He fully internalized a (Southern) Culture of Honor

Dad had a very distinct way of carrying himself in public and in private. Although not a religious man (until being diagnosed with ALS), he had personal rules and expected them to be followed with perfection. While I’m no advocate for authoritarian parenting, I appreciate the boundaries, structure, and order it provided me.

I heard him say many times “All a man has is his word” and he said a handshake was more valid than any signed legal document. To him, reputation was everything. He saw loyalty as the most important characteristic a man could ever have. He was quiet but carried a big stick and he knew when to swing it.

Those from a Culture of Honor are easily offended (when their code is broken) and have a high propensity for violence. When I did something stupid, dad would roll and bite his tongue which was scary as hell, followed by a ‘thump on the head’. He had paddles hanging in the house and garage but never used them.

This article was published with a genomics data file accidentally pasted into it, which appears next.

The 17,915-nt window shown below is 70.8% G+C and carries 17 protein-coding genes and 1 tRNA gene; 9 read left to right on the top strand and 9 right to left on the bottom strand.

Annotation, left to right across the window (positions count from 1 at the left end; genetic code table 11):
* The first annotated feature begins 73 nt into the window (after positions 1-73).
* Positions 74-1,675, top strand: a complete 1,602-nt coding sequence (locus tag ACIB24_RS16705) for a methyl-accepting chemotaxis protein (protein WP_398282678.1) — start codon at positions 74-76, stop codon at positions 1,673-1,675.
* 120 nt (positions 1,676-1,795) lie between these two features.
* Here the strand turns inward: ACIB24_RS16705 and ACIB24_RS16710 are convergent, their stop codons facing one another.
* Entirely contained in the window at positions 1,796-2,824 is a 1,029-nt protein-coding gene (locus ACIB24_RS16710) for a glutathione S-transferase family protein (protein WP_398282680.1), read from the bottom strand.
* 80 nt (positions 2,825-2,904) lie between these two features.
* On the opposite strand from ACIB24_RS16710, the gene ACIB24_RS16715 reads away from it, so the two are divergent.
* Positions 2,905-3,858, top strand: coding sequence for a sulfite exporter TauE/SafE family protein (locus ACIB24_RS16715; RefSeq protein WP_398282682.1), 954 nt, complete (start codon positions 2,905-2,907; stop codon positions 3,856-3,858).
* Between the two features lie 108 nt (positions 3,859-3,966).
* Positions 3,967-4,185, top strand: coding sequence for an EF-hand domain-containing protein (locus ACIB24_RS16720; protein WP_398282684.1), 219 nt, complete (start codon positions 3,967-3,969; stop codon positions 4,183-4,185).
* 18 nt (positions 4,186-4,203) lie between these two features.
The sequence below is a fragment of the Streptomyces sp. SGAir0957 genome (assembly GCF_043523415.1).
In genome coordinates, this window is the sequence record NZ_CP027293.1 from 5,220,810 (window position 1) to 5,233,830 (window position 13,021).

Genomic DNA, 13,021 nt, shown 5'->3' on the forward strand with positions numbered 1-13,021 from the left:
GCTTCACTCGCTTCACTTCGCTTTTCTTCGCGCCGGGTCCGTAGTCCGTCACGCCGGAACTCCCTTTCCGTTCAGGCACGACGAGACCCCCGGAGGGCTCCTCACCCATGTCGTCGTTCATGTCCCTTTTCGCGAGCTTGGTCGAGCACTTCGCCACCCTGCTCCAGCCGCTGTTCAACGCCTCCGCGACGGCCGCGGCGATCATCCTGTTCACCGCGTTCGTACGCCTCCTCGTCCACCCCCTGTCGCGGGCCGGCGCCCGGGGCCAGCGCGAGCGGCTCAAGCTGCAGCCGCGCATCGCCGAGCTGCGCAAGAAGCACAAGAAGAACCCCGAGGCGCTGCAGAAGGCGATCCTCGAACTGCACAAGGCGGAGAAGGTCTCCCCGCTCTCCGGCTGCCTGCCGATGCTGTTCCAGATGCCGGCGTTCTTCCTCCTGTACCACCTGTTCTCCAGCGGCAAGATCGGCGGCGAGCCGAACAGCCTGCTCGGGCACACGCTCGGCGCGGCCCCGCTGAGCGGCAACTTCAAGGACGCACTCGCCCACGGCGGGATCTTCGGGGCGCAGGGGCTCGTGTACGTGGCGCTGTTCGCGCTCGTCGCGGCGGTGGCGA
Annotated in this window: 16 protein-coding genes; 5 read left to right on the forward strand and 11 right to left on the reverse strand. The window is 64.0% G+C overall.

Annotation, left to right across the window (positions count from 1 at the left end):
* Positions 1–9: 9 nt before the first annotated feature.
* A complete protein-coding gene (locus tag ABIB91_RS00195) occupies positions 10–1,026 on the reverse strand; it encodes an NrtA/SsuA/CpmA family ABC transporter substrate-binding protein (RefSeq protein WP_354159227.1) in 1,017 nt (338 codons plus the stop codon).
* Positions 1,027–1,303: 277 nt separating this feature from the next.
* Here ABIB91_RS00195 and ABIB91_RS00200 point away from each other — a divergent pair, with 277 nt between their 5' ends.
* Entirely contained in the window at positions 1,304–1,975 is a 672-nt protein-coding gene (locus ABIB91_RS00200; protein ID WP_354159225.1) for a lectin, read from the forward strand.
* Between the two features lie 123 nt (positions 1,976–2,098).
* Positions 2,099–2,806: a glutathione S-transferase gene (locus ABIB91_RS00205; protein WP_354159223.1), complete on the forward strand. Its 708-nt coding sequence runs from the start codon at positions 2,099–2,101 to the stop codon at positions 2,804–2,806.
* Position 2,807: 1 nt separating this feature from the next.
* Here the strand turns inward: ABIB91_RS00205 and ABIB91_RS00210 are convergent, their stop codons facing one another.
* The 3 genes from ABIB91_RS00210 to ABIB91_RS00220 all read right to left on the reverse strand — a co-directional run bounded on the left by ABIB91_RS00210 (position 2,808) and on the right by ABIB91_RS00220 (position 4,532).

While both products of the 5th poorest school system in Indiana with the same teachers, he demanded academic success despite his own lack of good grades. Despite finishing 8th in my class, he then said that ‘grades really didn’t matter’ and that “seat time” (experience) was far more meaningful when it came to work.

At my dad’s funeral, I heard many times by co-workers that “Doug would give someone the shirt on his back without question.” He understood the importance of making sacrifices. Shift work is very bad for human health and despite his (low) title of ‘millwright’, he never complained about the challenges of his job or the people he worked with. A Culture of Honor means that selfish interests take the backseat to the interests of the group and adversity reinforces social bonds.